Swedish Pop Star Robyn’s Pitchfork Set Left No One Dancing Alone

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While some might consider Pitchfork a more relaxed music festival compared to Chicago’s Lollapalooza or Tennessee’s Bonnaroo, the more-than-40 acts scheduled across three stages and three days brought top-notch performances and indulged attendees in incredible live performances from some of the best indie artists. 

The third and final day of Pitchfork continued to showcase talent across numerous genres, from punk rock group black midi and rapper JPEGMAFIA to Charli XCX’s pop hits and Snail Mail’s dreamy vocals. 

But it wasn’t without difficulties. For the second day in a row, impending thunderstorms came in the way of punctuality. Gates were pushed a little more than an hour as organizers waited for threats of lightning to disappear. Once sets were officially underway around 1:15 p.m., the drizzle began and festival-goers sported colorful ponchos and muddy calves. 

Safe under the cover of tents, Flatstock Poster Fair lined Washington Avenue in Union Park with bright colors and countless designs to take in. Showcasing a variety of visual artists from both the Chicagoland area and around the country, each tent held a completely new set and style of prints, from incredible eye-catching detail to wonderfully childlike simplicity.

Artists sold copies of screen-printed gig posters that had been commissioned for concerts by everyone from Tyler, The Creator to Arctic Monkeys and Tame Impala. Vendors made sure to note posters for Pitchfork performers, even offering special deals in honor of the concurrence.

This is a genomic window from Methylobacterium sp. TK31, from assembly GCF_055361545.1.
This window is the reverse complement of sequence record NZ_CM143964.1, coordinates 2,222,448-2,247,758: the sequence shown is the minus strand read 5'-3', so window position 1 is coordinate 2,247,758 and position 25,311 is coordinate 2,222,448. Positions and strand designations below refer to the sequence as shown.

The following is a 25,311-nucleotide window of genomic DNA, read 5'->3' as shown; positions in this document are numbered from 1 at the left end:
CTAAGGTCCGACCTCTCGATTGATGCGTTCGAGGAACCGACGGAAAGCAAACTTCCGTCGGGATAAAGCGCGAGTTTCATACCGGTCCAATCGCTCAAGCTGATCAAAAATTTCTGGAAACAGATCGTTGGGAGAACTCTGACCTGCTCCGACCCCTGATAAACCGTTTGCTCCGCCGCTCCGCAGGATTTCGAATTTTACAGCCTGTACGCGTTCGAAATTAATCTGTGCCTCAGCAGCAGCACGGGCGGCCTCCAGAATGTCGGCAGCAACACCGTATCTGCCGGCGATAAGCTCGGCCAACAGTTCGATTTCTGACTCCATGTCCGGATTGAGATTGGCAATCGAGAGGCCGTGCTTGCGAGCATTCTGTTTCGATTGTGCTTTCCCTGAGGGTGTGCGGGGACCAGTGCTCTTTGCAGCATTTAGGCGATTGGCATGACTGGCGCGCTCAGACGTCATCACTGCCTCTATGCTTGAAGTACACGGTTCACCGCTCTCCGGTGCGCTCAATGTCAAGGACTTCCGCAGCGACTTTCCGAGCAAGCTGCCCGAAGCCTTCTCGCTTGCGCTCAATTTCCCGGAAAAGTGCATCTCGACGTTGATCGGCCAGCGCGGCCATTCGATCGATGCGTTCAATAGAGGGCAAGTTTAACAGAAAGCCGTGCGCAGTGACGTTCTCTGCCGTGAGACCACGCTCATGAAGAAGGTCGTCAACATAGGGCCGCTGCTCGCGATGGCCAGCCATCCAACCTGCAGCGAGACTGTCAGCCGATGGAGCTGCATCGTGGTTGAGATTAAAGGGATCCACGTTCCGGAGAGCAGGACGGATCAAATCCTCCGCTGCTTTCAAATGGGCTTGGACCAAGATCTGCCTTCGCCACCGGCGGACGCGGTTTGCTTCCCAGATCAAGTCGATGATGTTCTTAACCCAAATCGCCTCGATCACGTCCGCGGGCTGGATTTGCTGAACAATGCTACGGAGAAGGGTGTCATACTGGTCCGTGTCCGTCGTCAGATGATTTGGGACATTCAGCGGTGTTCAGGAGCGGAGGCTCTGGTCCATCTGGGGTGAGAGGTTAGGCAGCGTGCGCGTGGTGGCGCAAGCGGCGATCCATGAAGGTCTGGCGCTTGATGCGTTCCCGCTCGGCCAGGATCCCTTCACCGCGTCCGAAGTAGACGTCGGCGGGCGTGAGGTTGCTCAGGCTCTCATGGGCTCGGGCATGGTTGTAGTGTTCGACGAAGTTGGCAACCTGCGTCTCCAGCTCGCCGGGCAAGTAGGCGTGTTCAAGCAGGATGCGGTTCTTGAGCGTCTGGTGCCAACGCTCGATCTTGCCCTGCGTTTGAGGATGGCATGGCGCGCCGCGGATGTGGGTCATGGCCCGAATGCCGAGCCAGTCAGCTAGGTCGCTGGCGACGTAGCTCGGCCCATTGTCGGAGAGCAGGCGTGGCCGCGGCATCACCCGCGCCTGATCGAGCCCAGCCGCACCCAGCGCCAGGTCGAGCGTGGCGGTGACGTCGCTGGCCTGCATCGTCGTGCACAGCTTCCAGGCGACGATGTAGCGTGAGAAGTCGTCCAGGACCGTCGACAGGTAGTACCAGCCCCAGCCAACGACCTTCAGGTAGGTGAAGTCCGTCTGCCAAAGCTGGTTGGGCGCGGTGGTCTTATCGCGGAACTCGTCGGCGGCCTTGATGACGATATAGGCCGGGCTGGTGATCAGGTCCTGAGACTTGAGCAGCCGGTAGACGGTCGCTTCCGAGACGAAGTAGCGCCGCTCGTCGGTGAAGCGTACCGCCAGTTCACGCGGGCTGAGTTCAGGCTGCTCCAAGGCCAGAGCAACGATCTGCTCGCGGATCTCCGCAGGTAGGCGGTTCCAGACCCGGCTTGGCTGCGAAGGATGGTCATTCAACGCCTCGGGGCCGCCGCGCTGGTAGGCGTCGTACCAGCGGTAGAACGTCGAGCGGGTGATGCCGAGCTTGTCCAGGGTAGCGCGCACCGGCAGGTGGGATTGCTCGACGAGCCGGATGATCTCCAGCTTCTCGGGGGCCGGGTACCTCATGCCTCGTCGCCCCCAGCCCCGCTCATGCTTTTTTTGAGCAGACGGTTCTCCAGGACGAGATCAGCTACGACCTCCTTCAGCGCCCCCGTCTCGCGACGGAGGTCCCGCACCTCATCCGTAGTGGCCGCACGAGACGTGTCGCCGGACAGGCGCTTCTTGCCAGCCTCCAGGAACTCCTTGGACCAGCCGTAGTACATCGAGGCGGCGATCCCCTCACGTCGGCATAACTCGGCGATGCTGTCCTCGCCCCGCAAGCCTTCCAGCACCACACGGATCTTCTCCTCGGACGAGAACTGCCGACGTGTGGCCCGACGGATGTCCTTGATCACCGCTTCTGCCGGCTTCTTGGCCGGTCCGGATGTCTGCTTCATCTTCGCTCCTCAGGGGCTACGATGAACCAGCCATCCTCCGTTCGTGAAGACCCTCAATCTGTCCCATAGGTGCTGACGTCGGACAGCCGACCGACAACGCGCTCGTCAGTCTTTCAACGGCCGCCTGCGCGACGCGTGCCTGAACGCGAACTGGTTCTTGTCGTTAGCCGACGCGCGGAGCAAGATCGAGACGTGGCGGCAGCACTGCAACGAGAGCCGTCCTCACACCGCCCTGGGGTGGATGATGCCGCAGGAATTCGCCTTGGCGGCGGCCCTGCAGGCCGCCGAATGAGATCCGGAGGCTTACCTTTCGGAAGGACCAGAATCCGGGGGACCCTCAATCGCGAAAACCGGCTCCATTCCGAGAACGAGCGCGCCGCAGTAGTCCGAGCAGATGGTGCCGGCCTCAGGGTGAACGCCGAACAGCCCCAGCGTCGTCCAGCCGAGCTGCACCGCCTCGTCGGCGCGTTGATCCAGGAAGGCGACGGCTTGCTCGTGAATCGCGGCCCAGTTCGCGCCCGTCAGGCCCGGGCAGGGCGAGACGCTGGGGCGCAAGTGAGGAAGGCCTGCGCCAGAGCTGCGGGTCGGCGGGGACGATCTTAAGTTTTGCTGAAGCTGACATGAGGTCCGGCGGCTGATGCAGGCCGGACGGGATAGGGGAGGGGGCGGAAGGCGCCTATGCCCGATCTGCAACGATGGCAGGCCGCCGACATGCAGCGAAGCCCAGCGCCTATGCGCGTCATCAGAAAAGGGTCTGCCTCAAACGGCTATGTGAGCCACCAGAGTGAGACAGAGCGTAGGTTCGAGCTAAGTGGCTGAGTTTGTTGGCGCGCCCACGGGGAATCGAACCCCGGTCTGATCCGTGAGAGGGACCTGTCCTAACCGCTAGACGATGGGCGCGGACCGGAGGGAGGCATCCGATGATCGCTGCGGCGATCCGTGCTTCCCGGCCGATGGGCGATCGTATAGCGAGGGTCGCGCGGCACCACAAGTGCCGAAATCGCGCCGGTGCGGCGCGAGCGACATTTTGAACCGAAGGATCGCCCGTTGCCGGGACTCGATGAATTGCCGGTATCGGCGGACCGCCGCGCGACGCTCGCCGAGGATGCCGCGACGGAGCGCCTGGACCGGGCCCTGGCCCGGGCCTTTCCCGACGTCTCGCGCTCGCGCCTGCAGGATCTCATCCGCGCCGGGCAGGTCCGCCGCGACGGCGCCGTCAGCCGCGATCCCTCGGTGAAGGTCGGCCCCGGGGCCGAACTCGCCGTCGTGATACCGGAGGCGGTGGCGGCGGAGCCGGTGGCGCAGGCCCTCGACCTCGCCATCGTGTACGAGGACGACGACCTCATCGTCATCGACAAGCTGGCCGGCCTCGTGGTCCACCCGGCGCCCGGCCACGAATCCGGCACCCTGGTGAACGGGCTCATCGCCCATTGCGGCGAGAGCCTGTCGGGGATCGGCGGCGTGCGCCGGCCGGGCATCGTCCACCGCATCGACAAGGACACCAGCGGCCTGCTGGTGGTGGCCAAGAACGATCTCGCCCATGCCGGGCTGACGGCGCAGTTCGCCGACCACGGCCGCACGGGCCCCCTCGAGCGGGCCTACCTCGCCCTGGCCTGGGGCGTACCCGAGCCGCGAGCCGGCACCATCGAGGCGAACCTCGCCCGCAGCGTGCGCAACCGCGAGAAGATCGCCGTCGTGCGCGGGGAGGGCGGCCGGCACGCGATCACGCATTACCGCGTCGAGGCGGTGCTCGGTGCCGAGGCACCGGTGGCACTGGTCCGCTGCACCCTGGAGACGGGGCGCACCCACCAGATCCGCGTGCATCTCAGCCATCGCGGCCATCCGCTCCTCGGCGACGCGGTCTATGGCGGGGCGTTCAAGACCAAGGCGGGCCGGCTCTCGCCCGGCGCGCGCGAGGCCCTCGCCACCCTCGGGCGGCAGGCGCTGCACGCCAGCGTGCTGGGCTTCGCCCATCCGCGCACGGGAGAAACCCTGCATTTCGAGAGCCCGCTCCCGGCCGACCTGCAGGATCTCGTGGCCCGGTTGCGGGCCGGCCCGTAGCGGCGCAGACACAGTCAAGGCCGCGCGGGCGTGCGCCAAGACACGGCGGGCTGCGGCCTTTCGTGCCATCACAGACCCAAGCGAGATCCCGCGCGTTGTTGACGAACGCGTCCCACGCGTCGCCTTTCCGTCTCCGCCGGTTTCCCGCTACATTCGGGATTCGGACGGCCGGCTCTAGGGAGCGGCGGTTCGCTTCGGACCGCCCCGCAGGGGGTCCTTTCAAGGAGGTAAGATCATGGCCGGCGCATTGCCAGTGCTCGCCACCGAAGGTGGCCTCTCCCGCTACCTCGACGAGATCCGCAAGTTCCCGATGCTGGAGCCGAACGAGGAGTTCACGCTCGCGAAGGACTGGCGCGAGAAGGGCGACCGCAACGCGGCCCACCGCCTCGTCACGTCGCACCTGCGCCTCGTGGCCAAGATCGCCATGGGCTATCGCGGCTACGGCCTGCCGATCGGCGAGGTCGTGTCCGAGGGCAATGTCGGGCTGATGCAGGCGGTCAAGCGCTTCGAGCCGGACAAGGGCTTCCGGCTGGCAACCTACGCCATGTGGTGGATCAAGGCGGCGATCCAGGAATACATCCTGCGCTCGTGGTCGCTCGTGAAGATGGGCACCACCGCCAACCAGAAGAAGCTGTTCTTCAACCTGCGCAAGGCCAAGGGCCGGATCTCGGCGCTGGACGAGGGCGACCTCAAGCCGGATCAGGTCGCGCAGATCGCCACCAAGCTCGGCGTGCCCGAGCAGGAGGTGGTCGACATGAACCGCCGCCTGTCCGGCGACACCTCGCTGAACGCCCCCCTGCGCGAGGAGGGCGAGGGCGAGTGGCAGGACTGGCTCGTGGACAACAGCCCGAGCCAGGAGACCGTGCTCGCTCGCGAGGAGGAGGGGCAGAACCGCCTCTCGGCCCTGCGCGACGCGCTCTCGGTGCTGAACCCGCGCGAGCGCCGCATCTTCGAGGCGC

Fans who were able to pick up one of these art pieces could be seen carrying around a cardboard tube to keep their new poster crease-free while they jammed out with the masses.

The thinly dispersed crowd gathered at the start of the day for black midi’s 2:30 p.m. set quickly grew into a packed park highly anticipating Robyn’s closing set. 

black midi — Green Stage

Being one of the first acts to perform Sunday, London-based punk rock band black midi brought high energy despite the drizzle in which their brightly dressed audience stood.  

Those packed close to the stage did what anyone at a punk rock concert is expected to do: they raged, moshed and head-banged. Some crowd-surfed as lead singer, dressed head to toe in black with red shoes and socks, screamed into his microphone and slammed his guitar — an act seemingly more calm than what his audience did in response. 

The four band members of Black Midi — lead singer Geordie Greep, guitarist Matt Kwasniewski-Kelvin, drummer Morgan Simpson and bassist Cameron Picton — expressed themselves so physically it felt more like watching a melodrama unfold in a Broadway production rather than a punk concert. Kwasniewski-Kelvin was so expressional, as if he was in agony, shouting into the microphone in a foreign tongue. 

The crowd fed off the emotion and channeled it into the spinning, jumping and shoving that happened in the pit. As the tempo of the music increased, so did the chaos, leaving most caked in mud. One fan was reunited with a lost and very wet shoe when a fellow mosher lifted it in the air. Unphased, he put the sneaker back on to continue raving.


Rapper JPEGMAFIA delivered a nonstop, action-packed set to a crowd that had no trouble keeping up. While many artists make going into the crowd a special treat, JPEGMAFIA couldn’t be kept on the stage. He spent nearly every other song jumping down to hug fans, crowdsurf and dance in the crowd. 

When he was on the stage there was no keeping him still, no holding him back. The performer sprinted from one end of the stage to the other, crawled along the edge and jumped to the beat.